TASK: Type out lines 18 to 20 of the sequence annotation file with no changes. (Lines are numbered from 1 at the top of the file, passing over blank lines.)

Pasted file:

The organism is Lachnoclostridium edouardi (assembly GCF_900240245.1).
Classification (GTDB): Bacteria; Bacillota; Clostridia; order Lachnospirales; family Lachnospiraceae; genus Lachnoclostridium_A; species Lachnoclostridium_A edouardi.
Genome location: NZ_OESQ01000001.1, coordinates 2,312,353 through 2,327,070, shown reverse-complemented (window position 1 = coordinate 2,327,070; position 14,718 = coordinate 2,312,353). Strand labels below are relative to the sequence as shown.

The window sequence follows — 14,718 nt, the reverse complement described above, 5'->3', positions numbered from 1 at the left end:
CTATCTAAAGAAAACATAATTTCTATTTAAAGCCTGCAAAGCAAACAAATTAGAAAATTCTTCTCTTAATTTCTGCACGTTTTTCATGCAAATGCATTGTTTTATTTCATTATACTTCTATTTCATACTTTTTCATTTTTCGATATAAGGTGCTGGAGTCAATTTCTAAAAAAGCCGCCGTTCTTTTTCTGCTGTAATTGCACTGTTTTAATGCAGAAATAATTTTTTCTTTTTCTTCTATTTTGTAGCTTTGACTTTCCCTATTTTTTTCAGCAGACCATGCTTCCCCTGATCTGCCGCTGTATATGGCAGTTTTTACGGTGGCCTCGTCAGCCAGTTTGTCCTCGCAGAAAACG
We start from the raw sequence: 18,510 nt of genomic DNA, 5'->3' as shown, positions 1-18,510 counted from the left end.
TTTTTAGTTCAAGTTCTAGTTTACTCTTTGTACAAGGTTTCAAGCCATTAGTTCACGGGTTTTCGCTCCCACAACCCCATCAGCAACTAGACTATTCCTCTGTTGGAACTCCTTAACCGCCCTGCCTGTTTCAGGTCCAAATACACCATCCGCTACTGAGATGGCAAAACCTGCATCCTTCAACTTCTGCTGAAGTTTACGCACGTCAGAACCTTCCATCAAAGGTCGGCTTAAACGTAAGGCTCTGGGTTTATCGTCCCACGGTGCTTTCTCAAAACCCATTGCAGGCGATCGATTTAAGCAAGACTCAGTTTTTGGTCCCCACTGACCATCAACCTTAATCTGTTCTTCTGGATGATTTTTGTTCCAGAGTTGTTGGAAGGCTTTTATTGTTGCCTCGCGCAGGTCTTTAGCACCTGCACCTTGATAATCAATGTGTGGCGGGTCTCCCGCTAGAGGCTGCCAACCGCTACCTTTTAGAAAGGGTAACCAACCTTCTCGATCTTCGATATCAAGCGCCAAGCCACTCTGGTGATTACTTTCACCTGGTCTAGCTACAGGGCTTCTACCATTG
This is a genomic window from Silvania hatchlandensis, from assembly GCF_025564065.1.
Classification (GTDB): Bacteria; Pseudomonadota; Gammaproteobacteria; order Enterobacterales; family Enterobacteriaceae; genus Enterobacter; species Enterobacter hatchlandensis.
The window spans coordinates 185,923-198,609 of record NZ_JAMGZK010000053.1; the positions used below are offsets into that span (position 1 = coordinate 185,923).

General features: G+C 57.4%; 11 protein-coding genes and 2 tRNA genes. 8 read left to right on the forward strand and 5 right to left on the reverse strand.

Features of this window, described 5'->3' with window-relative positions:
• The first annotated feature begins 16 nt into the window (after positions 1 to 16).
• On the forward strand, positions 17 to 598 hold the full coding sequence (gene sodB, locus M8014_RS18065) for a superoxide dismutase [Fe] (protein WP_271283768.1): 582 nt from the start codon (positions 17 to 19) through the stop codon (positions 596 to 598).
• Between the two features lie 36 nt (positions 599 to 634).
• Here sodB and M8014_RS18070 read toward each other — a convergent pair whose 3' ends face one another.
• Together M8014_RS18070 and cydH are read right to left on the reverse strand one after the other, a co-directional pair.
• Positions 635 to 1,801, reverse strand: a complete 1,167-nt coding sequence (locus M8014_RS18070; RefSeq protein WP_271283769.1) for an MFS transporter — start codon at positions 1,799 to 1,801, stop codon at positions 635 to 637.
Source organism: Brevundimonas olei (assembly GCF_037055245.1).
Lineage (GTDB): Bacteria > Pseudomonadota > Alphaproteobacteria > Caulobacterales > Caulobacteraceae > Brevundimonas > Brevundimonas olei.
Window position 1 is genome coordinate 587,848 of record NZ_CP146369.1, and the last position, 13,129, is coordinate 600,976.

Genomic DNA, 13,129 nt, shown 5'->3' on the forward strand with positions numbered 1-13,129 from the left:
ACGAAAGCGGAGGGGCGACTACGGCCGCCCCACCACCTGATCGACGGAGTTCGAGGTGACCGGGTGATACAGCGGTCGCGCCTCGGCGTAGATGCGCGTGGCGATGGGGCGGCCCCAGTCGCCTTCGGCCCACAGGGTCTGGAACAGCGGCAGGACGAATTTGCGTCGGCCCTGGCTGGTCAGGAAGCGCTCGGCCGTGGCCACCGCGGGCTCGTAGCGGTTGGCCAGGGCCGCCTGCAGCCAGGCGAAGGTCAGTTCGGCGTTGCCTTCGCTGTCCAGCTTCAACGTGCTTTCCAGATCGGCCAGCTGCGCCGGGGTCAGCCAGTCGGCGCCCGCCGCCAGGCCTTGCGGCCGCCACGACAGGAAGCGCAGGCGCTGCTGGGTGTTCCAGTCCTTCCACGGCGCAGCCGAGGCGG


• Positions 635 to 1,801, reverse strand: a complete 1,167-nt coding sequence (locus M8014_RS18070; RefSeq protein WP_271283769.1) for an MFS transporter — start codon at positions 1,799 to 1,801, stop codon at positions 635 to 637.
Source organism: Brevundimonas olei (assembly GCF_037055245.1).
Lineage (GTDB): Bacteria > Pseudomonadota > Alphaproteobacteria > Caulobacterales > Caulobacteraceae > Brevundimonas > Brevundimonas olei.